Administrative and Legal Frameworks

7.Administrative framework: The two-tier devolved system of governance set out in chapter eleven of the Constitution of Kenya 2010 establishes the National Government and 47 County Governments as distinct governance entities. The National Government is responsible for agricultural, health, land, planning, education policy and standards, and housing services while County Governments are responsible for agriculture, county health services, county transport, trade development and regulation, county planning and development; and pre-primary education, village polytechnics, homecraft centres and childcare facilities. In addition, they are responsible for the implementation of specific National Government policies on natural resources and environmental conservation, including soil and water conservation and forestry; county public works and services; and ensuring and coordinating the participation of communities and locations in governance at the local level, as well as assisting communities and locations to develop their administrative capacity for the effective exercise of the functions and powers and participation in governance.

8.The authority to deal with matters relating to refugee management is under the National Government, as contained in the Refugee Act of 2006. Consequently, despite the fact that counties host refugees, the County Governments do not have the authority or the budget to directly participate in any aspect of refugee management. It is notable that Kenya is a signatory to a number of international treaties applicable to individuals seeking asylum and protection.

9.Legal framework for VMGs: The Constitution of Kenya (CoK, 2010) acknowledges the presence of minorities and marginalized communities established through historical processes, with specific reference to Indigenous Peoples (IPs). The definition of marginalized groups recognizes communities that are disadvantaged due to unfair discrimination on one or more prohibited grounds or a community, which by reason of its relatively small population or otherwise, has been unable to fully develop its internal structures or resources to allow it to participate in the integrated social and economic life of Kenya as whole. Article 43 of the CoK, 2010 guarantees the right of every person to economic, social and cultural rights. The Constitution affirms fundamental national principles and values of unity, participation of the people, equality, equity, inclusiveness, non-discrimination and protection of the marginalized and vulnerable people. Minority ethnic groups in Kenya include the Dorobo, Endorois, Elmolo, Malakote, Ogiek, Sanye and Waata. These groups are found in different parts of the country where they have continued to practice a traditional way of life in the form of livelihood, education, health and clothing, among other aspects. Under the current guidance of OP 4.10, the traditional nomadic pastoralists fit the criteria for IPs.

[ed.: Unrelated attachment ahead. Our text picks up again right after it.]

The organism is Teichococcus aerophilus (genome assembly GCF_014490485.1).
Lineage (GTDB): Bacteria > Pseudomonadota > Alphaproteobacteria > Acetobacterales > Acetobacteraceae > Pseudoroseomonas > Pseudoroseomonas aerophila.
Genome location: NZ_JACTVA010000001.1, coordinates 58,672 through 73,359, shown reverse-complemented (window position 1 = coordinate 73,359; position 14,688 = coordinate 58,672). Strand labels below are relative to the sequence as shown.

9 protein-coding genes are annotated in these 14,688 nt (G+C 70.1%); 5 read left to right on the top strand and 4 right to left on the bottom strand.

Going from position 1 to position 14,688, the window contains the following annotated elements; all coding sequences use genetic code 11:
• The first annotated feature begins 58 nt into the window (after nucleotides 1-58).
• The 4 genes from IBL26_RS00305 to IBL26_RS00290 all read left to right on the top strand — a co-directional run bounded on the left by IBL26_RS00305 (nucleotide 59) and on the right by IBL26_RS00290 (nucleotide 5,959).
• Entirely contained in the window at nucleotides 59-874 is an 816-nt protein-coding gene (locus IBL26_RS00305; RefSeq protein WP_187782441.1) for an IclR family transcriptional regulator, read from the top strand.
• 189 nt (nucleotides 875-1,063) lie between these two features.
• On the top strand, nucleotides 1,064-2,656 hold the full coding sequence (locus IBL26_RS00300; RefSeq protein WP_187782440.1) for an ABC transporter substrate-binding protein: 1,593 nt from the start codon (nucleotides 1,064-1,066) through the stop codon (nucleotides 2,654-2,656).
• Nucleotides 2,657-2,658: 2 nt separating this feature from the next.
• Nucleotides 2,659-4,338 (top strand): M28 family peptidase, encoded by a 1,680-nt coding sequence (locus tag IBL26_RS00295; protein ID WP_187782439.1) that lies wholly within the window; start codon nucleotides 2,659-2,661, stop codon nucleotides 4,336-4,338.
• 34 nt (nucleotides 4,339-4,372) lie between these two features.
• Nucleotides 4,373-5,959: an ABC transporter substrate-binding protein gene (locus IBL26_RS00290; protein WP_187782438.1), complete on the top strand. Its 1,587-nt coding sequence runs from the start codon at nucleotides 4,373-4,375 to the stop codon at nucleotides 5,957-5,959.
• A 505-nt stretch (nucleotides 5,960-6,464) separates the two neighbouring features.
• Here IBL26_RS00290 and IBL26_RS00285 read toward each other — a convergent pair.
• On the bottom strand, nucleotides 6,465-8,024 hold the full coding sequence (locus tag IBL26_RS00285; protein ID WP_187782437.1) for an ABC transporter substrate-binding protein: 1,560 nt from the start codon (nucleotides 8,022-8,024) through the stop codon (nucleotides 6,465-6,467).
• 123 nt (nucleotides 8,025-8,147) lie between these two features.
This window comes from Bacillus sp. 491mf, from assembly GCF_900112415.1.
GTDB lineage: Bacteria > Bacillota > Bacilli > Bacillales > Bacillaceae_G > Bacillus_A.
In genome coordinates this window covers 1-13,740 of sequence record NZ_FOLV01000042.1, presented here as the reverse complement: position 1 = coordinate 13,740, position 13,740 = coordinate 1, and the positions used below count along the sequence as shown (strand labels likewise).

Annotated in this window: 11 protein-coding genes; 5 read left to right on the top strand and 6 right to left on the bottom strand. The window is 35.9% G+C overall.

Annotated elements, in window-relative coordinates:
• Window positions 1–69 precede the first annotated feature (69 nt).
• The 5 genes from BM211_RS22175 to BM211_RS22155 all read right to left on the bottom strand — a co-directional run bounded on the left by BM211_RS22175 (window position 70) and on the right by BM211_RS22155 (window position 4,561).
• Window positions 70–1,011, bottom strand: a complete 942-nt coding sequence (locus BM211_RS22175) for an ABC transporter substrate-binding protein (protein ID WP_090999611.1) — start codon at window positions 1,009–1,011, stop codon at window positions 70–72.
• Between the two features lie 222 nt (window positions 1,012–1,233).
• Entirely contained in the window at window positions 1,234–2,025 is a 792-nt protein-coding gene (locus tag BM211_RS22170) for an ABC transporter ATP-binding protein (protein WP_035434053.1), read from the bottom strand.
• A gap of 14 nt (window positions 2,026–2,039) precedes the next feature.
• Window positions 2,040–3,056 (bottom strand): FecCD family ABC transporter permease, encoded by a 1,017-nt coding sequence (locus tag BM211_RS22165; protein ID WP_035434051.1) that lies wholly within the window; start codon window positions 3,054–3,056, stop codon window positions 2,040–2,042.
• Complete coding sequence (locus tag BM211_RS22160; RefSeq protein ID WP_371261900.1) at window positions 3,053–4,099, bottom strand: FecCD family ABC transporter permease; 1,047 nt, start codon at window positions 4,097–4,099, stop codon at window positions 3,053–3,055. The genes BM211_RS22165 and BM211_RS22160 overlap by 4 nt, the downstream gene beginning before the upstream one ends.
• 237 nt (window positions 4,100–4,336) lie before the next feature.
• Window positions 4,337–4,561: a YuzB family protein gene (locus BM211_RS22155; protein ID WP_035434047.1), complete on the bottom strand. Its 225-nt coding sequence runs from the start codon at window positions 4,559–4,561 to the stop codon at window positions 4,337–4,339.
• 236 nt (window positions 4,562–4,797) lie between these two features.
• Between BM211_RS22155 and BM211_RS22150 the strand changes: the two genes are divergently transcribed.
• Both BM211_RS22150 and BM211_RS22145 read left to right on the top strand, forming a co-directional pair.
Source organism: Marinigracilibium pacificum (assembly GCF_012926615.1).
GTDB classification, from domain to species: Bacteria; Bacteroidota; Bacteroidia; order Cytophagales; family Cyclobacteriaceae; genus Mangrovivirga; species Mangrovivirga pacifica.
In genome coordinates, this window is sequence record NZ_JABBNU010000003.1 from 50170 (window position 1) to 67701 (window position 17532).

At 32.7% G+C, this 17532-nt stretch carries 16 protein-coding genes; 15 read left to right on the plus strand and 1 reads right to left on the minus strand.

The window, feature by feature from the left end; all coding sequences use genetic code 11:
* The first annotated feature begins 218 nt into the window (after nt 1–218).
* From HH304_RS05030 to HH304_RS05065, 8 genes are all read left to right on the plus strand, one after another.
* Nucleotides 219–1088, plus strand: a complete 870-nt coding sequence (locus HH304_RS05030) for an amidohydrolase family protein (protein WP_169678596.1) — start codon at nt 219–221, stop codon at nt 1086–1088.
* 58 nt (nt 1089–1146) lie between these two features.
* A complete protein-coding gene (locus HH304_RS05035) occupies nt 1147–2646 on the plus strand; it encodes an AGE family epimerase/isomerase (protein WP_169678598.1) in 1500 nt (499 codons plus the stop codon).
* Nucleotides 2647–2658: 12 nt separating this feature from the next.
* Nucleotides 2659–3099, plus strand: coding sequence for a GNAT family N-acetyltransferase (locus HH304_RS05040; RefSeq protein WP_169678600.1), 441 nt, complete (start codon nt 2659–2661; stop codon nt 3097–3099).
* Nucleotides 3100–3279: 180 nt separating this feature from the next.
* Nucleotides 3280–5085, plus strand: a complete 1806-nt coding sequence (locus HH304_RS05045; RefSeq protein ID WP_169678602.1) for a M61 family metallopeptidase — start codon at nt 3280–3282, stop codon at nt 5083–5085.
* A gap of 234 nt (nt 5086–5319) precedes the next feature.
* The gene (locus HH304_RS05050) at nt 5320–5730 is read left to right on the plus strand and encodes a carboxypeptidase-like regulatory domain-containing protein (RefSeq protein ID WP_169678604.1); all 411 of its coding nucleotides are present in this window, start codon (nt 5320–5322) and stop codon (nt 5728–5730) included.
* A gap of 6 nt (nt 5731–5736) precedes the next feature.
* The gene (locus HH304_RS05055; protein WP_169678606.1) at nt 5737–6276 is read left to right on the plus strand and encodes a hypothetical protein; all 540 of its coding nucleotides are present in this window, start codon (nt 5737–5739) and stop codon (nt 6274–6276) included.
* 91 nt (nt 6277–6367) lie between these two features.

10.Other relevant policy and legal provisions of relevance to VMGs include:

  1. Kenya National Commission on Human Rights Act, 2011;
  2. The Equal Opportunities Commission Act, 2007;
  3. Persons with disabilities Act, 2003;
  4. The National Land Policy, 2009;
  5. Community Land Act, 2016;
  6. The National Policy on Culture and Heritage, 2009;
  7. National Policy for Older Persons, revised 2014;
  8. Children’s Act, 2001;
  9. The Prohibition of Female Genital Mutilation Act, 2011;
  10. The National Commission on Gender and Development Act, 2010;
  11. The Gender Based Violence Policy Draft, 2013; and
  12. National Policy for the Development of the Arid and semi-Arid Lands, 2012.

Categorization of VMGs